Tochiazuma I defeats Kiyokuni (1972):

Tochiazuma Tomoyori (the father of Tochiazuma Daisuke) wins his only championship against Kiyokuni, who was the only ozeki he faced that tournament. The sole yokozuna of the time, Kitanofuji was also out with an injury.

Takamiyama defeats Asahikuni (1972):

Takamiyama wins his only makuuchi championship against the very technical but somewhat-light Asahikuni, and becomes the first foreign-born rikishi to do so. He later became a stable-mate of Konishiki (who he recruited), and then the oyakata of Akebono, the first foreign-born yokozuna.

Kongo defeats Washuyama (1975):

Excellent match. Kongo (in the light purple mawashi) defeats the noted technician Washuyama for his only championship. Yokozuna Wajima and ozeki Takanohana I were absent this tournament, but he did defeat Kitanoumi, who was the reigning dai-yokozuna of that era.

Tagaryu defeats Wakashamizu (1984):

Coming in to the basho, Tagaryu was in danger of being demoted from the makuuchi division altogether, and responded by winning his only championship. Tagaryu (on the right), defeats ozeki Wakashamizu to eliminate him from the yusho race. The only other contender, Konishiki, lost on the final day to clinch his tournament win. Tagaryu was the first maegashira-ranked wrestler to win a tournament since Kaiketsu in 1976.

Kotofuji defeats Takatoriki (1991):

By this time, maegashira who were still in the yusho race late into the tournament, were paired with increasingly higher-ranked opponents. Kotofuji was eventually paired with ozeki’s: Kirishima and Konishiki, as well as yokozuna Asahifuji, and still managed to defeat them all. His win over Takatoriki here on the 13th day, sealed his basho win.

Mitoizumi defeats Takanonami (1992):

This is a mirror match of sorts, as two tall and strong, “edge-walking” experts battle it out, with Mitoizumi coming out ahead for his only championship. Injuries greatly set-back Mitoizumi’s career which could’ve gone even higher than it did.

Takatoriki defeats Miyabiyama (2000):

This other vid shows more of Takatoriki’s emotional reaction after the bout:

33 year old veteran Takatoriki cliched his only tournament championship here, and was clearly overcome with emotion after the win. A member of the dominant Futagoyama heya, he was overshadowed by his other teammates, Takanohana, Wakanohana, and Takanonami, but he was a scrappy and tough competitor for anyone in his time.

Kotomitsuki defeats Kaiho (2001):

Although he eventually became an ozeki, the championship Kotomitsuki won here as a maegashira against Kaiho remained the only one he would ever win.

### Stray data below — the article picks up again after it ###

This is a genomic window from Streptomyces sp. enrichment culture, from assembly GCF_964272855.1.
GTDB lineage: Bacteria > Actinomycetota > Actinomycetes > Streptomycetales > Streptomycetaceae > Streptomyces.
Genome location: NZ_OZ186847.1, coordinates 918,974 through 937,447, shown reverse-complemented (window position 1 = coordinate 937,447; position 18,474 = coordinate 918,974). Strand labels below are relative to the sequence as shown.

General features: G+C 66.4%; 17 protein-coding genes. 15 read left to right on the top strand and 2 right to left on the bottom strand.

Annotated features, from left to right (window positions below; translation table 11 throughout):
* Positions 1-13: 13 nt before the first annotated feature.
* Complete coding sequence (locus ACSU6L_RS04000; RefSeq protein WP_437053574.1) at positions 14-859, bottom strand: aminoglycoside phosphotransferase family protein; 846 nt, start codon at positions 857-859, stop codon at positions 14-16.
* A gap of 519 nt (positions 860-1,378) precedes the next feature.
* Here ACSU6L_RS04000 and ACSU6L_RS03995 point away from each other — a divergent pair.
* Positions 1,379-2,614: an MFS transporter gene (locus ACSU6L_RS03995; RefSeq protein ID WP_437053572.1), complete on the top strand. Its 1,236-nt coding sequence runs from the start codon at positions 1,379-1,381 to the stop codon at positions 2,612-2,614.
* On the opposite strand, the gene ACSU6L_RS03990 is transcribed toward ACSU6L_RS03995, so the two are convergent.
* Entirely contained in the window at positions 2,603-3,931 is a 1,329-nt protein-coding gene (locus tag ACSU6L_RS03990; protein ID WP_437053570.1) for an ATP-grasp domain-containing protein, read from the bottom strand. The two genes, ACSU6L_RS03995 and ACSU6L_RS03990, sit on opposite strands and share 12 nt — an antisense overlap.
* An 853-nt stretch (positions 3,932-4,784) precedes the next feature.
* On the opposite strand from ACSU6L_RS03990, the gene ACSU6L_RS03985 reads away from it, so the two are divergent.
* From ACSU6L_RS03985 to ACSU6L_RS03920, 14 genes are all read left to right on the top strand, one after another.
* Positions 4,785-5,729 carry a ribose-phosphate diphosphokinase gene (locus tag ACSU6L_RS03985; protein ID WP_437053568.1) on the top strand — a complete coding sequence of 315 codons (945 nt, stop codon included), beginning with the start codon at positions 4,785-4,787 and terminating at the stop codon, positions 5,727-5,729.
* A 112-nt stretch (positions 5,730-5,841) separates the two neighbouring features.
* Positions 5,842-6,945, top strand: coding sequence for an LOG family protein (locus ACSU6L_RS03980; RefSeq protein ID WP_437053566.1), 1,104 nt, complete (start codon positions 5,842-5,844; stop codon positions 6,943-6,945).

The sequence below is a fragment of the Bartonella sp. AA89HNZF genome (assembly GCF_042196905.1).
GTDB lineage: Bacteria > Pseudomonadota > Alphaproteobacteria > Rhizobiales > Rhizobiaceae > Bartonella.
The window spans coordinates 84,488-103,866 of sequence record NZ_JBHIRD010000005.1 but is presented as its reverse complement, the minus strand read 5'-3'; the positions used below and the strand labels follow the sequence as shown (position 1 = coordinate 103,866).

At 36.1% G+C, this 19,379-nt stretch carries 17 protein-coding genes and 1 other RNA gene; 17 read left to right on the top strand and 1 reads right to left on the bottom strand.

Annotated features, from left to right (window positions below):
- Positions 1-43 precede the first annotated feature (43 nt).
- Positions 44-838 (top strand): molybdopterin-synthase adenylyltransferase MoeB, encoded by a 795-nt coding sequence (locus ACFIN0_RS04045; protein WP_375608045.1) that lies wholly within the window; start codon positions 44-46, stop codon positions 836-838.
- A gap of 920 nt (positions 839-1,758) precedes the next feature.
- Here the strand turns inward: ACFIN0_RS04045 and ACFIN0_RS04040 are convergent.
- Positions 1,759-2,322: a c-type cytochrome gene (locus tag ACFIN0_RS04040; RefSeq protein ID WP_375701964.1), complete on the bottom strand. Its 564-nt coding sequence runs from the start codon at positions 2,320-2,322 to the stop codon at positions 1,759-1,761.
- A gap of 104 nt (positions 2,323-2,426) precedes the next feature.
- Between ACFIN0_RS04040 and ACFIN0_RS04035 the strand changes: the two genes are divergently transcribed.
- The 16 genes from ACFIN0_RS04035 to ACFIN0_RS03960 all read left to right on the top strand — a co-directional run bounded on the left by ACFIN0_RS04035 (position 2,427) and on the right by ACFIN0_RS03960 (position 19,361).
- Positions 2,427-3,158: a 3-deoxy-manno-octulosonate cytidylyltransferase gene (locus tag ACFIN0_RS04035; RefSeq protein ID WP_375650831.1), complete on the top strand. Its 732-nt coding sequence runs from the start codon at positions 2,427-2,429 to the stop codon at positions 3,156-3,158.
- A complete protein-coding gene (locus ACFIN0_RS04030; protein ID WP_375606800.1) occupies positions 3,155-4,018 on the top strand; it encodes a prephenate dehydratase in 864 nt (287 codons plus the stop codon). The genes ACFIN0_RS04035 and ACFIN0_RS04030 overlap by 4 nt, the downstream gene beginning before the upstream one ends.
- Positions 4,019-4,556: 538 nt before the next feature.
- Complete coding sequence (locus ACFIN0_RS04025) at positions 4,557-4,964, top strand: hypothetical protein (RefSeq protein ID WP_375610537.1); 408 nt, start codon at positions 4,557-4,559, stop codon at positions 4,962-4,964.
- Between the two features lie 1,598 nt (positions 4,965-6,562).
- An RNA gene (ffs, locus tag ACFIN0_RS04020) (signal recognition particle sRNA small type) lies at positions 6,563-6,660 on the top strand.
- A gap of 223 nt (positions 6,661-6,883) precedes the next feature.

Kyokutenho defeats Tochiozan (2012):

Probably the poster boy of a completely unexpected, low-ranked sumotori who comes out of nowhere to win the entire basho. This bizarre tournament had Hakuho turn in an uncharacteristic 10-5 record (especially for that time), and six ozeki’s couldn’t capitalize on that to take the yusho. It ended with the then 37 year old Kyokutenho beating another maegashira-ranked wrestler (Tochiouzan) in a play-off, to become the oldest first-time wrestler to win a makuuchi championship. Like Takatoriki’s win, he couldn’t contain his palpable emotion, and probably has one of the most emotional post-win reactions you’ll ever see. It was the first time in 11 years that a tournament was won by a rank other than yokozuna or ozeki.

A Collection of Matches that Secured Yokozuna Promotion.

Here’s some matches that solidified a rikishi’s promotion to yokozuna, that I think some might find interesting. Many of these bouts are great and thrilling matches, even regardless of the added significance of them.

Harumafuji defeats Hakuho (2012):

An incredible match. I personally show this particular bout when I want to introduce someone to sumo for the first time.

Akebono defeats Takanohana (1993):

An important historical match in sumo history, as Akebono clinches the yusho on the final day and becomes the first foreign-born rikishi to achieve the rank of yokozuna.

Takanohana defeats Akebono (1994):

Another great match! Takanohana secures his yokozuna promotion with two back to back zensho yusho’s.

Wakanohana defeats Musashimaru (1998):

A somewhat reckless overcharge by Musashimaru, and Wakanohana clinches the basho and subsequent yokozuna promotion.

Musashimaru defeats Akebono (1999):

Pure power battle. Musashimaru defeats his fellow Hawaiian-born sumotori on the final day and clinches his promotion. 

Kakuryu defeats Kotoshogiku (2014):

Pretty easy win for Kakuryu who secures the Yusho and back to back 14-1 records.

Chiyonofuji defeats Kitanoumi (1981:

Chiyonofuji vigorously drives out another dominant dai-yokozuna in Kitanoumi to win his second overall tournament and promotion.

Asahifuji defeats Chiyonofuji (1990):

Asahifuji was a bit of an unorthodox wrestler at times, and uses a fantastic last-effort move to defeat the great Chiyonofuji.

Asashoryu defeats Musoyama (2003):

Asashoryu actually secured the yusho two days before against Wakanosato, but I can’t find that match anywhere. He puts a punctuation mark for his promotion though, with this win.

Kisenosato defeats Ichinojo (2017:

Not as interesting as some of the others, since Kisenosato’s yusho win wasn’t really secured until Hakuho lost to Takanoiwa later on that day.

Hakuho defeats Chiyotaikai (2007):

Spirited effort, as always, from Chiyotaikai, but as usual Hakuho was too determined and too skilled to defeat that day.

Bonus: Hakuho defeats Asashoryu (2007):

Kinda funny to look back on it, but Hakuho (the arguable sumo GOAT) began his yokozuna run by henka’ing Asashoryu on the final day to win the first of  two consecutive tournaments.